In the 1840s, doctors were in the front line of change. The population of the United Kingdom had almost doubled between 1801 and 1841, but towns had grown so fast that demand for medicine often outstripped supply. There was a genuine need to provide preliminary education for youth destined for the medical or other professions - often an impossibility at ordinary schools without incurring an amount of expense beyond the means of many parents.
Founded in 1855 with Royal patronage granted by Her Majesty Queen Victoria, the founder of Epsom College, Dr John Propert, raised funds to build a foundation to help orphans and widows of members of the medical profession. The Royal Medical Benevolent College opened its doors in that year, at first providing for fewer than 100 boys.
The ceremony of opening took place on Monday 25th June at 3.30pm with an audience of several thousand. His Royal Highness Prince Albert presided over the duties of the day.
The huge extension of the school in 1862 quickly allowed numbers to rise so that, by 1864, there were 190 resident pupils and ten day scholars. 1882 to 1914 saw a significant period of reconstruction, development and change, both in the buildings and the curriculum on offer.
The First World War provided a caesura in the life of Epsom College, as in the life of Britain as a whole. The disruption of the 'Edwardian Age' was made more complete by the arrival of a new headmaster, for the first time in 25 years, which would have caused change even without the war.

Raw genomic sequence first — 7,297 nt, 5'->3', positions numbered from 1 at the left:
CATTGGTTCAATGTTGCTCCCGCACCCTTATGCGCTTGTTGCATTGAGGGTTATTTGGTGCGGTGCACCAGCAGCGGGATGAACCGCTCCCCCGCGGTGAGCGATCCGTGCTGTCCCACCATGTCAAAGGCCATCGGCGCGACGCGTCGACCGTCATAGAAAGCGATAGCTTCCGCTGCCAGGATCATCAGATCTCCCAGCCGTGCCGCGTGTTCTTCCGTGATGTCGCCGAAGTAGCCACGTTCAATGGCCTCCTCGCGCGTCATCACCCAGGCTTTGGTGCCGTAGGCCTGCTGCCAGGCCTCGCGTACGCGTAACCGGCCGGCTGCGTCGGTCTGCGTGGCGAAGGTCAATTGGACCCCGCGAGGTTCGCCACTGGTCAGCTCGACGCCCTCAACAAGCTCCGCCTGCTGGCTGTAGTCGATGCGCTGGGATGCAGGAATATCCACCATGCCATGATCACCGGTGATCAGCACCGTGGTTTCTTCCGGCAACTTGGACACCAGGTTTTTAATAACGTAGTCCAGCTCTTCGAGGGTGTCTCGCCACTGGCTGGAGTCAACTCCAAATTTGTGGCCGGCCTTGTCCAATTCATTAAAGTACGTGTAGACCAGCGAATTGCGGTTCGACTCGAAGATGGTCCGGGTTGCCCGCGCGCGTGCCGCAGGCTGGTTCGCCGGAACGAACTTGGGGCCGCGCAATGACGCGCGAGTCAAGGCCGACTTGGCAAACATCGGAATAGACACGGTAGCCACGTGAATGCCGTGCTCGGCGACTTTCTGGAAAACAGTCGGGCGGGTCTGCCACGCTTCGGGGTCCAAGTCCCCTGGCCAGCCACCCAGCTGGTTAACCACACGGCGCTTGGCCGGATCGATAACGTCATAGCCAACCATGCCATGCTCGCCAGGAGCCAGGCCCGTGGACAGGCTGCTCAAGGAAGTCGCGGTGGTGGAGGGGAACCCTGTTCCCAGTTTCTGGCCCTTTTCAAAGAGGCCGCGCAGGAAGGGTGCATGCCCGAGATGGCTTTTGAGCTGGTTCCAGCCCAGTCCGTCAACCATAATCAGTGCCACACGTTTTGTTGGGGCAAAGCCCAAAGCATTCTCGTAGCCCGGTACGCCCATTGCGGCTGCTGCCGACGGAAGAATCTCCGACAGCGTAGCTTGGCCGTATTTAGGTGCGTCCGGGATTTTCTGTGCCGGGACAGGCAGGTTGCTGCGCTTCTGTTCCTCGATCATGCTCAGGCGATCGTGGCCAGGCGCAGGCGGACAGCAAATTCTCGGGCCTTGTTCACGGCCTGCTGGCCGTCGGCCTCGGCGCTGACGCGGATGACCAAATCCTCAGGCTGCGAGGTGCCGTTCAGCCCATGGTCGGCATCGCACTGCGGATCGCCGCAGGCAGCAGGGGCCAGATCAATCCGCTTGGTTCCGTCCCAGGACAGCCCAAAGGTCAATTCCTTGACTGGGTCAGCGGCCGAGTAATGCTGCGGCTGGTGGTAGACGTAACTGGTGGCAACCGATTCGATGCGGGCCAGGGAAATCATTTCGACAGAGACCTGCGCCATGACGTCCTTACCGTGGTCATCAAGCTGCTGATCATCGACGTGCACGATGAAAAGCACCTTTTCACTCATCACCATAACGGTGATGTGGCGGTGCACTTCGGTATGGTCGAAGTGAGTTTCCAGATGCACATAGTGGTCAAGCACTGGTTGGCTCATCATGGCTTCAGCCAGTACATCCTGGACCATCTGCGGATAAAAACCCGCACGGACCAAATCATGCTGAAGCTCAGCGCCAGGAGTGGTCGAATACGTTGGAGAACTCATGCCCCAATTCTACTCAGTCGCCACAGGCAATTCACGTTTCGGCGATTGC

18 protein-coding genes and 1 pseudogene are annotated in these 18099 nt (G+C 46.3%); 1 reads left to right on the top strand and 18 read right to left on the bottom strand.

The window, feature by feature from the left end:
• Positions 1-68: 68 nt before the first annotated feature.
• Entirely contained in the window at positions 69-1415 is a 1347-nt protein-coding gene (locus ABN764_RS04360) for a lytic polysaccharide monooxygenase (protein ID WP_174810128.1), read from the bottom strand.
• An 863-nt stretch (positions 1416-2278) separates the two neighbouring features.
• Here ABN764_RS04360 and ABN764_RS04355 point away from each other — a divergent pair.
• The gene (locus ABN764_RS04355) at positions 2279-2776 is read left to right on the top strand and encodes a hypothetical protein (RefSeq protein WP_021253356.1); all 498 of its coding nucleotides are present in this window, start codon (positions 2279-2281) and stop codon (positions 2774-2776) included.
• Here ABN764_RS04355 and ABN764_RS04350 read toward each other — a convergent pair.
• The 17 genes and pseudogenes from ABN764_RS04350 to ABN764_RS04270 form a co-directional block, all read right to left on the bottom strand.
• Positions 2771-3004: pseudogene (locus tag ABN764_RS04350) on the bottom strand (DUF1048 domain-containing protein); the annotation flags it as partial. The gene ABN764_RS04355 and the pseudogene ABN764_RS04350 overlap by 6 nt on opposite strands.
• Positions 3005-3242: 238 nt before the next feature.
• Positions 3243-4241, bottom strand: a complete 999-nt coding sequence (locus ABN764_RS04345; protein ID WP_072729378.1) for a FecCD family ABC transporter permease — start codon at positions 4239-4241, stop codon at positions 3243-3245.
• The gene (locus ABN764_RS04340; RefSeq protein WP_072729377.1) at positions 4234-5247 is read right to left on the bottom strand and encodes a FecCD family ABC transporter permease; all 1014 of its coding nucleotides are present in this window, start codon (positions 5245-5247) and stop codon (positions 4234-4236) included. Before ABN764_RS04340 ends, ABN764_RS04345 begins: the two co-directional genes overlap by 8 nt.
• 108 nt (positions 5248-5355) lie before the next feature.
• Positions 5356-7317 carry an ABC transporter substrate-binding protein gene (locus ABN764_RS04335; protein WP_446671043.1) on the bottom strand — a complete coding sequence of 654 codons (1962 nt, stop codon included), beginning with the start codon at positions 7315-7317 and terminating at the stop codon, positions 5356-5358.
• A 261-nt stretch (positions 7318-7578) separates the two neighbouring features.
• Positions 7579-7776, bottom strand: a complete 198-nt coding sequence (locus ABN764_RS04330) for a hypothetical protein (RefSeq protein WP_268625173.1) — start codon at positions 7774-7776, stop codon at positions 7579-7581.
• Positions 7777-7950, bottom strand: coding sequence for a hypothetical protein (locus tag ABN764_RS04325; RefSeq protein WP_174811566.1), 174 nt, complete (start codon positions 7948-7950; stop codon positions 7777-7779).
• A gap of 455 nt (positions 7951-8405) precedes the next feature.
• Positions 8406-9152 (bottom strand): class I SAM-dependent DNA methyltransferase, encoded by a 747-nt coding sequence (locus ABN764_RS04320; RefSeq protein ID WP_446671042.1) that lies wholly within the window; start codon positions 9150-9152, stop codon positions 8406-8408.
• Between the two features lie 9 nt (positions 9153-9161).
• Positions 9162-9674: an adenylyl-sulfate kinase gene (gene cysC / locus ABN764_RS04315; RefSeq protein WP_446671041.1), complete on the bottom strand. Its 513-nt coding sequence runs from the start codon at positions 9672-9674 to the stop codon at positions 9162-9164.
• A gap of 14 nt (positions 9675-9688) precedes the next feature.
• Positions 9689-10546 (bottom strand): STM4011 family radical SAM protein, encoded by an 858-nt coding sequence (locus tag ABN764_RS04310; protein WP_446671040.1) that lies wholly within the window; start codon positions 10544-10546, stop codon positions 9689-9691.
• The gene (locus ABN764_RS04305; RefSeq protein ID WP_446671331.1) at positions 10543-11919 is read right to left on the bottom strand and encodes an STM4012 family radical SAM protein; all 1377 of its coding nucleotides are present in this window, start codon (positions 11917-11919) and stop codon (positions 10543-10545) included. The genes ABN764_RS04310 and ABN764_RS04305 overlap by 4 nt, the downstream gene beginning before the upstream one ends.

The period 1923-1939 saw prosperity amid adversity. Further developments and new buildings were opened.
The early days of the Second World War were an epic struggle for Henry Franklin, the new Headmaster, just as they were for the country as a whole. Mr. Franklin, a classicist and cricket and rugby blue, came from Rugby School, straight into the worst situation possible. Rationing was already so severe that masters were anxious to dig up the grounds to plant vegetables and uniforms of acceptable standards had suddenly become unavailable. As the year wore on food supply became so erratic that the Bursar could not plan meals on the assumption that food would arrive or be cooked.
The period 1962 to 2000 saw significant management of change. Buildings were upgraded, Houses were changed and extended. Girls were admitted to the College and the public areas were sensitively redesigned.
In recent years, the College has continued to develop as a fully co-educational school with state of the art facilities and a broad and challenging curriculum. The school year 2010-11 will see the largest ever number of students at the College and the groundbreaking of our new sister school in Malaysia.
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